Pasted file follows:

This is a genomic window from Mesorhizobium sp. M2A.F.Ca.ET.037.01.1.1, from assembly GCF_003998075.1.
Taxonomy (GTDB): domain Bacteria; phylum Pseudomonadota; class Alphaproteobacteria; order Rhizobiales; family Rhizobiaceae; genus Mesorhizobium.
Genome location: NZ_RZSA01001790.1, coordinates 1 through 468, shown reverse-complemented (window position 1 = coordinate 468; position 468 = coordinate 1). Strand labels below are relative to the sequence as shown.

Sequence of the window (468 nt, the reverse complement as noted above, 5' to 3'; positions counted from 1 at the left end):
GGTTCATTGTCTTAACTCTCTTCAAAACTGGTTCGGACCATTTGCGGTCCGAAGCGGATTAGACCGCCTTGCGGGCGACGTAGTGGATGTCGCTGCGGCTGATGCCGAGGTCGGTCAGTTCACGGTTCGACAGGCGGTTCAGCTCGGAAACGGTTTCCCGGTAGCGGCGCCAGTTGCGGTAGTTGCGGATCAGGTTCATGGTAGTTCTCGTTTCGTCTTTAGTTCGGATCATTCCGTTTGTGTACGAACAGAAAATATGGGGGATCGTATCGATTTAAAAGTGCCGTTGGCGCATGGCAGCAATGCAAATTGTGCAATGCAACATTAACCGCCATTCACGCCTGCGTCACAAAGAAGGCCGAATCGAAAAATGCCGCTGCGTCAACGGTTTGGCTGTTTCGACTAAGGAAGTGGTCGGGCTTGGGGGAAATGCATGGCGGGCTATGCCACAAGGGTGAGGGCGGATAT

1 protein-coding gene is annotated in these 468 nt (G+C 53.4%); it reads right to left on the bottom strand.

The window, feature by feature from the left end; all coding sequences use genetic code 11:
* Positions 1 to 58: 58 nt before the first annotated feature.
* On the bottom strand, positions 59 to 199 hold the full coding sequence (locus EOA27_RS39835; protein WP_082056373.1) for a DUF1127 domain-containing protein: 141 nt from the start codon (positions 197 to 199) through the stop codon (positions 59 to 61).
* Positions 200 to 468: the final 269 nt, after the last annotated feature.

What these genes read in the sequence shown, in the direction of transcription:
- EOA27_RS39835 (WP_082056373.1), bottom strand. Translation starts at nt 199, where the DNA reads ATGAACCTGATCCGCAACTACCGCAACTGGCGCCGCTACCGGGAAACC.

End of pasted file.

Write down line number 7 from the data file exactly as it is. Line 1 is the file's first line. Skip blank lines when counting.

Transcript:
The window, feature by feature from the left end; all coding sequences use genetic code 11: